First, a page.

SDR Soundcard Tester

The key to using a soundcard successfully in digital signal processing or digital radio applications lies principally in the characteristics of the soundcard itself. This applies in particular to SDR (software defi ned radio) programs that turn your PC into a top-class AM/SSB/CW receiver, assuming your soundcard cooperates. If you want to experiment with SDR and avoid a lot of frustration, it is worth checking fi rst whether the PC soundcard you plan to use is suitable. There are three essential elements to success:
  • the soundcard must have a stereo line-level input;
  • the card must be equipped with an input anti-aliasing filter; and
  • the sample rate must be at least 48 kHz and the card must be able to cope with signals up to 24 kHz.
Many laptops have only a mono microphone input, sometimes also rather limited in bandwidth. In this case it may be possible to use an external USB soundcard. Most desktop PCs these days have an internal integrated soundcard, although some of these do not feature an anti-aliasing fi lter. Attempts to disable the integrated soundcard and replace it with a better one often meet with failure; again, an external USB soundcard is a possible solution.

Circuit diagram:

SDR Soundcard Tester circuit diagram
SDR Soundcard Tester Circuit Diagram

To avoid guesswork, the best way to proceed is to test the soundcard using this very small circuit. This will help to diagnose any problems and will help determine whether the card is suitable for use with an SDR program. Figure 1 shows a simple square-wave generator built around an NE555 timer IC. At the output is a 15 kHz signal rich in higher harmonics. Using this we can determine whether or not the soundcard can process the harmonics at 30 kHz, 45 kHz and so on. An anti-aliasing filter at the soundcard input should attenuate all signals above 24 kHz. The frequency of the test generator is, within limits, dependent on its supply voltage.

SDR Soundcard TesterUsing an adjustable power supply, a frequency range from 10 kHz to 20 kHz can therefore be covered. There are two RC networks at the output of the test circuit, a high-pass filter and a low-pass filter, acting as simple phase shifters. At the basic frequency of 15 kHz these provide a total phase difference of 90 degrees, corresponding exactly to the typical situation at the output of an SDR receiver circuit using an I-Q mixer: signals at the same frequency but differing in phase. To test the soundcard we need an SDR program running on the PC as well as the circuit of Figure 1. Suitable software includes SDradio (available for download from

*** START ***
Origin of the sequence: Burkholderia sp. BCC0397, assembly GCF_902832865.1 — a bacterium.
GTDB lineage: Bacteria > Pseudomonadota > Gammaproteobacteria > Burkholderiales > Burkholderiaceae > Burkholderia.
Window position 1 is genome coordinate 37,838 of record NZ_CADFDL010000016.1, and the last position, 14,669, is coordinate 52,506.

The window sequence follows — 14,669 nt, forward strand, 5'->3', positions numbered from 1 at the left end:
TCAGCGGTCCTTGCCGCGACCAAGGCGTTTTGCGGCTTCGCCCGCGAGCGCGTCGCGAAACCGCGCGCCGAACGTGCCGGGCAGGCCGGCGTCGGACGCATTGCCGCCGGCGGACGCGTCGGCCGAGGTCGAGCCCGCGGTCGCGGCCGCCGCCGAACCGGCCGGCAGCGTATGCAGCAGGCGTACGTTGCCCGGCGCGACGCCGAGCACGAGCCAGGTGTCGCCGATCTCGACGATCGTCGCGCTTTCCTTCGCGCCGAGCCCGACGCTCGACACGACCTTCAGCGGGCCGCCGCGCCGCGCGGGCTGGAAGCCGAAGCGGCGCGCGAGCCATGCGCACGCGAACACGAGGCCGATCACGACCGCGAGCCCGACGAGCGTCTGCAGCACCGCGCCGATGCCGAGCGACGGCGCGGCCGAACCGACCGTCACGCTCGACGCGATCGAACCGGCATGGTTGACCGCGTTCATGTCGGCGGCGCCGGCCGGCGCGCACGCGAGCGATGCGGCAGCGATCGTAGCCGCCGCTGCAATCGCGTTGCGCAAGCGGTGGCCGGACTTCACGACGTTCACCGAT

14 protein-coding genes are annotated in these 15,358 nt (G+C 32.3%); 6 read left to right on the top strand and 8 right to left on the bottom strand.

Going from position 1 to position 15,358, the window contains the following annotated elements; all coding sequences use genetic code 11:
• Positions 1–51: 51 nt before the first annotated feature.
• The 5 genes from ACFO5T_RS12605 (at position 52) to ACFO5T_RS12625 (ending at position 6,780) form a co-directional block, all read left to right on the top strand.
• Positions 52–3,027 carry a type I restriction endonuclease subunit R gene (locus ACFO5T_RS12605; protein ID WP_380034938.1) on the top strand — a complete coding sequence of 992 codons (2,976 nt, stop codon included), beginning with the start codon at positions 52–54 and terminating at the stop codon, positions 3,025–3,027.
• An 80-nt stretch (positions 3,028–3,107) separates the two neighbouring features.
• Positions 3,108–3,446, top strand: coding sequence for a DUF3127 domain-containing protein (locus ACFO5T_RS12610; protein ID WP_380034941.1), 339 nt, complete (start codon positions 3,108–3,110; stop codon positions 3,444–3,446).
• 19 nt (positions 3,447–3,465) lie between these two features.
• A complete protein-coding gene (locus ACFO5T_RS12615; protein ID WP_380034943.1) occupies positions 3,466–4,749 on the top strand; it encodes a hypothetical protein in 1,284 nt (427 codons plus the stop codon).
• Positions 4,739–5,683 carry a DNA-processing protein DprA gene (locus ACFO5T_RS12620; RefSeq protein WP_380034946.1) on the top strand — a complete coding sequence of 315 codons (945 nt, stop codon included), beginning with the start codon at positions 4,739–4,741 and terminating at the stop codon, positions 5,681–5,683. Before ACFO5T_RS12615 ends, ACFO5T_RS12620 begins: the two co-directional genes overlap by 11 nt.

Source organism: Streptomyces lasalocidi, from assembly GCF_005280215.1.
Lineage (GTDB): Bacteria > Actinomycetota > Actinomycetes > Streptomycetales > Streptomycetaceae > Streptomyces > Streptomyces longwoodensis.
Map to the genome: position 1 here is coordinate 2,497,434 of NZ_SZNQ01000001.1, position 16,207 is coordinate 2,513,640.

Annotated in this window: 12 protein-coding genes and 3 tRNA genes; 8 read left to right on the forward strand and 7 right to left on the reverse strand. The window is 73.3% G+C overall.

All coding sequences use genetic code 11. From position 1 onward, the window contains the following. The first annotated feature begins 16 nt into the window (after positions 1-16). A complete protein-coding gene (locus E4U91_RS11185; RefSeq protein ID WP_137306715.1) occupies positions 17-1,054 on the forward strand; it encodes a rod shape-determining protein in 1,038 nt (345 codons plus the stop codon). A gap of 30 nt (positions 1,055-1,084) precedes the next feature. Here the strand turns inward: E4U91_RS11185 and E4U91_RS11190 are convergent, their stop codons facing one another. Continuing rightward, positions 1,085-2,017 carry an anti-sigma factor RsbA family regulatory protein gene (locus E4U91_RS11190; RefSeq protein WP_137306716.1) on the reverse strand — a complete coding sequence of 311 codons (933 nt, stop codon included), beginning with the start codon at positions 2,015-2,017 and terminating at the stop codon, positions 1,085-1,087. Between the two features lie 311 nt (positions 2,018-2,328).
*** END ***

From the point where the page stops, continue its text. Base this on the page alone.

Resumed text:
When things are running correctly, the screen should display just two signals: the wanted signal at 15 kHz and a weaker image at –15 kHz (Figure 2). Suppression of the image may not be particularly good as the test circuit does not have very high phase and amplitude accuracy. If, however, the signals have the same level, there is a problem in the processing of the two channels: it is probable that the soundcard only has a monophonic input. If there is no anti-aliasing filter at the input of the soundcard the spectrum will show a large number of extra lines (Figure 3): it is easy to work out which harmonic corresponds to which alias frequency.

SDR Soundcard TesterThe results obtained using an I-Q receiver were grim: frequencies all the way out to 100 kHz were wrapped into the audible range, resulting in bubbling, hissing and whistling. In theory it would be possible to add an anti-aliasing filter to the output of the receiver to allow use with soundcards that are not equipped with such a filter. In practice, however, it is not easy to achieve the required sharp cutoff and symmetry between the two channels. A typical soundcard has a low pass filter set at 24 kHz which by 27 kHz is already attenuating the signal by some 60 dB. This is only practical using digital fi lters; an adjustable analogue circuit to achieve this performance would be so complex that the simplicity benefits of SDR receiver technology would entirely evaporate.

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